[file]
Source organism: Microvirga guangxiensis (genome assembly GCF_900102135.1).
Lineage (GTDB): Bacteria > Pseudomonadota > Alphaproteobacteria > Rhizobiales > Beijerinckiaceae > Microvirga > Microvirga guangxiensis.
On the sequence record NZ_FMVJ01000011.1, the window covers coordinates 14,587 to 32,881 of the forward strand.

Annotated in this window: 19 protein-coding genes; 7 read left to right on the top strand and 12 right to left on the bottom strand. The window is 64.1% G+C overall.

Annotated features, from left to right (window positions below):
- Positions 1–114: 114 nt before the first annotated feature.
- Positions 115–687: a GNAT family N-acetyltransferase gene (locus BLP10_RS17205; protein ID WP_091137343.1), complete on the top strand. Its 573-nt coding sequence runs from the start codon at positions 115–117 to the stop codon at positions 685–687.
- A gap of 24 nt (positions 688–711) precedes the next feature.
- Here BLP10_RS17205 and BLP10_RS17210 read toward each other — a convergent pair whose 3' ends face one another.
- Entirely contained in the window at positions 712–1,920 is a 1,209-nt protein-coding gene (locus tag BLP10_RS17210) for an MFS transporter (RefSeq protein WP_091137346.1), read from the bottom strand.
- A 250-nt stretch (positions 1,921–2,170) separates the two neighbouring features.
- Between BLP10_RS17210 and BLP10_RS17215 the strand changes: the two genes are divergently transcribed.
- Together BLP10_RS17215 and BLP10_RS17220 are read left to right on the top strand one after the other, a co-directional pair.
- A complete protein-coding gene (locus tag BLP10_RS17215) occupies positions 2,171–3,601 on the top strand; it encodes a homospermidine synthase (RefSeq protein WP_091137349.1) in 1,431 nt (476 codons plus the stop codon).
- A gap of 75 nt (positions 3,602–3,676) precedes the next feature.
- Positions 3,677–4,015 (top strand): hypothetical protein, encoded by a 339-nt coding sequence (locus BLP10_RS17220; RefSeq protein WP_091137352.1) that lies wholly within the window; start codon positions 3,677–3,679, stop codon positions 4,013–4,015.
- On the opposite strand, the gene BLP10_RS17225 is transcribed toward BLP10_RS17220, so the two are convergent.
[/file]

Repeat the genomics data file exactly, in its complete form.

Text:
Source organism: Microvirga guangxiensis (genome assembly GCF_900102135.1).
Lineage (GTDB): Bacteria > Pseudomonadota > Alphaproteobacteria > Rhizobiales > Beijerinckiaceae > Microvirga > Microvirga guangxiensis.
On the sequence record NZ_FMVJ01000011.1, the window covers coordinates 14,587 to 32,881 of the forward strand.

Annotated in this window: 19 protein-coding genes; 7 read left to right on the top strand and 12 right to left on the bottom strand. The window is 64.1% G+C overall.

Annotated features, from left to right (window positions below):
- Positions 1–114: 114 nt before the first annotated feature.
- Positions 115–687: a GNAT family N-acetyltransferase gene (locus BLP10_RS17205; protein ID WP_091137343.1), complete on the top strand. Its 573-nt coding sequence runs from the start codon at positions 115–117 to the stop codon at positions 685–687.
- A gap of 24 nt (positions 688–711) precedes the next feature.
- Here BLP10_RS17205 and BLP10_RS17210 read toward each other — a convergent pair whose 3' ends face one another.
- Entirely contained in the window at positions 712–1,920 is a 1,209-nt protein-coding gene (locus tag BLP10_RS17210) for an MFS transporter (RefSeq protein WP_091137346.1), read from the bottom strand.
- A 250-nt stretch (positions 1,921–2,170) separates the two neighbouring features.
- Between BLP10_RS17210 and BLP10_RS17215 the strand changes: the two genes are divergently transcribed.
- Together BLP10_RS17215 and BLP10_RS17220 are read left to right on the top strand one after the other, a co-directional pair.
- A complete protein-coding gene (locus tag BLP10_RS17215) occupies positions 2,171–3,601 on the top strand; it encodes a homospermidine synthase (RefSeq protein WP_091137349.1) in 1,431 nt (476 codons plus the stop codon).
- A gap of 75 nt (positions 3,602–3,676) precedes the next feature.
- Positions 3,677–4,015 (top strand): hypothetical protein, encoded by a 339-nt coding sequence (locus BLP10_RS17220; RefSeq protein WP_091137352.1) that lies wholly within the window; start codon positions 3,677–3,679, stop codon positions 4,013–4,015.
- On the opposite strand, the gene BLP10_RS17225 is transcribed toward BLP10_RS17220, so the two are convergent.